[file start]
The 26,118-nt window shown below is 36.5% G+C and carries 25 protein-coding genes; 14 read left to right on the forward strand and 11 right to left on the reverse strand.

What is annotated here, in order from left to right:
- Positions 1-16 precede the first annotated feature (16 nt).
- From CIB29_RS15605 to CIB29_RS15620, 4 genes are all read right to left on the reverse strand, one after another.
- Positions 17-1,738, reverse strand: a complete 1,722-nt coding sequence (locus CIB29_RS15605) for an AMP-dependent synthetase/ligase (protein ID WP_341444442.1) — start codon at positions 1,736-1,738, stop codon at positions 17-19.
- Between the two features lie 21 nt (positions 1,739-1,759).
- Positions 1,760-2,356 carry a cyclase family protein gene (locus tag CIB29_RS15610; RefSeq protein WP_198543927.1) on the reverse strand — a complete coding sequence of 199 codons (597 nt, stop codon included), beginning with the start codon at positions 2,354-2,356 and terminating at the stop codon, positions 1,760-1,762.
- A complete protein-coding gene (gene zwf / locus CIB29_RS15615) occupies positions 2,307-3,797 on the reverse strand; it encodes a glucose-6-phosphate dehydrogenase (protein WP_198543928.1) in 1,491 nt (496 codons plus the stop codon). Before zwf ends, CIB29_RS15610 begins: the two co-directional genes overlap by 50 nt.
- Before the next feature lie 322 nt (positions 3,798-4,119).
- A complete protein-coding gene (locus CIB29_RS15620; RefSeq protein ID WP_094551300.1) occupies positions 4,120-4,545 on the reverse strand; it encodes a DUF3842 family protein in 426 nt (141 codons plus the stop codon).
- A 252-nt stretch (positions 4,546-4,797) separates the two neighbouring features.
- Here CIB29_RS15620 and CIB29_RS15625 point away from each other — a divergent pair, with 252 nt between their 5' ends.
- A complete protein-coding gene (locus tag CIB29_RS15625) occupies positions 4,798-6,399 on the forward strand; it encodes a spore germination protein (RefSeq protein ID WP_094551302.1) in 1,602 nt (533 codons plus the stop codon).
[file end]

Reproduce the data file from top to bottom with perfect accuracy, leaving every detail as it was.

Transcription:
The 26,118-nt window shown below is 36.5% G+C and carries 25 protein-coding genes; 14 read left to right on the forward strand and 11 right to left on the reverse strand.

What is annotated here, in order from left to right:
- Positions 1-16 precede the first annotated feature (16 nt).
- From CIB29_RS15605 to CIB29_RS15620, 4 genes are all read right to left on the reverse strand, one after another.
- Positions 17-1,738, reverse strand: a complete 1,722-nt coding sequence (locus CIB29_RS15605) for an AMP-dependent synthetase/ligase (protein ID WP_341444442.1) — start codon at positions 1,736-1,738, stop codon at positions 17-19.
- Between the two features lie 21 nt (positions 1,739-1,759).
- Positions 1,760-2,356 carry a cyclase family protein gene (locus tag CIB29_RS15610; RefSeq protein WP_198543927.1) on the reverse strand — a complete coding sequence of 199 codons (597 nt, stop codon included), beginning with the start codon at positions 2,354-2,356 and terminating at the stop codon, positions 1,760-1,762.
- A complete protein-coding gene (gene zwf / locus CIB29_RS15615) occupies positions 2,307-3,797 on the reverse strand; it encodes a glucose-6-phosphate dehydrogenase (protein WP_198543928.1) in 1,491 nt (496 codons plus the stop codon). Before zwf ends, CIB29_RS15610 begins: the two co-directional genes overlap by 50 nt.
- Before the next feature lie 322 nt (positions 3,798-4,119).
- A complete protein-coding gene (locus CIB29_RS15620; RefSeq protein ID WP_094551300.1) occupies positions 4,120-4,545 on the reverse strand; it encodes a DUF3842 family protein in 426 nt (141 codons plus the stop codon).
- A 252-nt stretch (positions 4,546-4,797) separates the two neighbouring features.
- Here CIB29_RS15620 and CIB29_RS15625 point away from each other — a divergent pair, with 252 nt between their 5' ends.
- A complete protein-coding gene (locus tag CIB29_RS15625) occupies positions 4,798-6,399 on the forward strand; it encodes a spore germination protein (RefSeq protein ID WP_094551302.1) in 1,602 nt (533 codons plus the stop codon).